Submitted by Tom Foster

If you live in an old home, odds are you have plaster walls and ceiling and a “popcorn” ceiling at that. And if you have a roof or chimney leak, long fixed, there may be staining or efflorescence on the ceiling or molding. One of the benefits of pandemic downtime has been the opportunity to get caught up all the household projects that have been put off over the years. (Alright, some of the projects!) Just as the shoemaker’s children go barefoot, so the builder’s house is never finished first.

In my particular case, the challenge was our dining room ceiling. Minor water damage due to a leak from the floor above had left staining and efflorescence in the patterned plaster of our 1890’s Gothic cottage. Simply put, efflorescence is a result of excess water in a lime-based mixture. Lime will continue to reincorporate small amounts of water, in effect healing itself. Too much water can lead to efflorescence, and eventually to failure of the surface. It’s fascinating to look closely at the crystalline growths where they have blossomed out from beneath the surface, erupting or forming veins. It almost seems a shame to smooth them out… almost.

Luckily, the plaster hadn’t separated from the lath, so the repairs were mostly cosmetic. For those unfamiliar with the building practices of the time, walls and ceilings were generally constructed in framing lumber (2x4s, etc.), surfaced with strips of wood (lath), then a rough coat over the lath, and a finish coat of fine white plaster. The key ingredient in the mixtures for both the rough and fine coats is lime, or powdered limestone (calcium carbonate), an essential feature of home building prior to the wide adoption of Portland cements in the 1930s and gypsum plasters after the mid-century.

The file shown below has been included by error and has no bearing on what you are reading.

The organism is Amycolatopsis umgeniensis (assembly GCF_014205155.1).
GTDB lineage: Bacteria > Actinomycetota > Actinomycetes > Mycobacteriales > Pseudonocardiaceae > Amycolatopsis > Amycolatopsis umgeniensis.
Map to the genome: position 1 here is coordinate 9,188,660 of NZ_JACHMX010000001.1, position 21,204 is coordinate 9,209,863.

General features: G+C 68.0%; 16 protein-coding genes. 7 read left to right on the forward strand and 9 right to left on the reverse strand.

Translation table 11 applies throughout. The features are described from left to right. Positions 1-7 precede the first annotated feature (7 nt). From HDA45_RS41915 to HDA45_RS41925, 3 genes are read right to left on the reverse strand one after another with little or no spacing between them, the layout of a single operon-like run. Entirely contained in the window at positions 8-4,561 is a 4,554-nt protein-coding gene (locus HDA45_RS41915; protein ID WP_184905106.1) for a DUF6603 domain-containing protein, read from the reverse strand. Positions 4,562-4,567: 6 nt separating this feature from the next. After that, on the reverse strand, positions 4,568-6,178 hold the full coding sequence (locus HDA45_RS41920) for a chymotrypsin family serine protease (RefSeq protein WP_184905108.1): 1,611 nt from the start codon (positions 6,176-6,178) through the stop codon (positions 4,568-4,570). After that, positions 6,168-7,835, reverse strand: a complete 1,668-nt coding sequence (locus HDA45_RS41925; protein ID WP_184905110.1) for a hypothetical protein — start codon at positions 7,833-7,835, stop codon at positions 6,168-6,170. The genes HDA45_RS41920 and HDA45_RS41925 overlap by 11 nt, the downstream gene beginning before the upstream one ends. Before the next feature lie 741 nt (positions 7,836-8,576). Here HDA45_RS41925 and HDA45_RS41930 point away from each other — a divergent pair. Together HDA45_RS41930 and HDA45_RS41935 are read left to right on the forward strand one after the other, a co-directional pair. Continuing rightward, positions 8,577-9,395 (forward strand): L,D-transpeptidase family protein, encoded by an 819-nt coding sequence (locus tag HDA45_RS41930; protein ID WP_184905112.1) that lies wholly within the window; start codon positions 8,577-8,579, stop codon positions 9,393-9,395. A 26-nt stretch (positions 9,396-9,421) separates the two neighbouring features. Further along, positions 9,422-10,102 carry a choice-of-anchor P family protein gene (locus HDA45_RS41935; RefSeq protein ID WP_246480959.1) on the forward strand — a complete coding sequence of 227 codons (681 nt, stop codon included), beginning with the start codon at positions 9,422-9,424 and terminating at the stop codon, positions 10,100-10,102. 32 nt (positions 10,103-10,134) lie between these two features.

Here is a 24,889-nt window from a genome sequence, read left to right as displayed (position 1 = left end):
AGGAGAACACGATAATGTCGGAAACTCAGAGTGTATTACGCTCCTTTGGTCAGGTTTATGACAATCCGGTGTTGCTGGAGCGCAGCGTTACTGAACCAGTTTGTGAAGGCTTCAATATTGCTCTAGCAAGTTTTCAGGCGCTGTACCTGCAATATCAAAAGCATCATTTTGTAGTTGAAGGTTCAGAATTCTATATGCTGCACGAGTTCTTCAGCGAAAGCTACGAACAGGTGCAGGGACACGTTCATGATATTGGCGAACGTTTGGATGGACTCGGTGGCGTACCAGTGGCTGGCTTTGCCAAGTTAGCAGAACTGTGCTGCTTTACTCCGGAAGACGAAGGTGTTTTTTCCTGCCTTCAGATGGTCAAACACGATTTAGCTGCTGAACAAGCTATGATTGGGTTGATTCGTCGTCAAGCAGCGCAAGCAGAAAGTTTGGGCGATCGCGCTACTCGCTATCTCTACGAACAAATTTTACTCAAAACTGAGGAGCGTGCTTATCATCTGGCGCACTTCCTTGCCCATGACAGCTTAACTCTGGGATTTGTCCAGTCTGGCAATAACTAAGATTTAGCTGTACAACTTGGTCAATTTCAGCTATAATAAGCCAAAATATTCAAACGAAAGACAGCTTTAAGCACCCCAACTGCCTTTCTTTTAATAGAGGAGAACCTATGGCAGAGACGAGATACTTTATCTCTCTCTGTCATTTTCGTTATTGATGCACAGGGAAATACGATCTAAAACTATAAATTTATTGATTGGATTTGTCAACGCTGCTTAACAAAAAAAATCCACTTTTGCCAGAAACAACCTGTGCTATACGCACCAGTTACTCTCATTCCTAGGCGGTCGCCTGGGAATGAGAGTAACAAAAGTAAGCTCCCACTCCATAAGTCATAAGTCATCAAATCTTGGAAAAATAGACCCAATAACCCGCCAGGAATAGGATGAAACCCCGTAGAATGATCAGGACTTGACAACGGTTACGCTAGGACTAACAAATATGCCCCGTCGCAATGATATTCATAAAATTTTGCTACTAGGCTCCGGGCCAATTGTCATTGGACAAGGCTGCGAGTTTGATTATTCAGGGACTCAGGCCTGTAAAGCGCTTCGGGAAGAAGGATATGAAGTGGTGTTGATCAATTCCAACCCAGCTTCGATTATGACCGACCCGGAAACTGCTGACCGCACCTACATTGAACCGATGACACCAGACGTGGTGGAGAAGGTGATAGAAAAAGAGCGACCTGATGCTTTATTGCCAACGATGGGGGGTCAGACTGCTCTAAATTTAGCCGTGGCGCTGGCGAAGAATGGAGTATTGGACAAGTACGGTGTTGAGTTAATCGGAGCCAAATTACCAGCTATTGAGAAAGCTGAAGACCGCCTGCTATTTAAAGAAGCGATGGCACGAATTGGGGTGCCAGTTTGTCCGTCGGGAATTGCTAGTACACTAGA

The first step was to remove the damaged area of finish plaster to expose the rough coat beneath, scraping or ‘raking’ away the softer material, and to leave a rough edge around the sides of the opening for the finish coat to grab onto for a more smoothly blended joint between new and old, rather than a sharp (and more noticeable) line.

Filling back out to the surface is simple enough. Indeed, most of this type of work is less about rocket science and more a matter of a steady yet gentle hand, first building back the depth of the rough coat to achieve a suitable depth to apply the finish coat, then applying the lime and plaster mixture to match the textured appearance of the original surface. As with repairs to historic stone and brick masonry, the vital ingredient to restoring interior plaster is lime. Its importance cannot be overstated. While modern manufacturers have attempted to provide substitutes, nothing can match lime for the combination of strength, chemical stability, workability, and finish that it provides.

Having repainted the ceiling, we come to the most important part of any household project, namely getting your damned tools out of the dining room before your dinner guests arrive.


Tom Foster is an accredited member of the Edifice Guild, and operates Deer Park Restoration in Hamilton, specializing in the repair and maintenance of historic homes.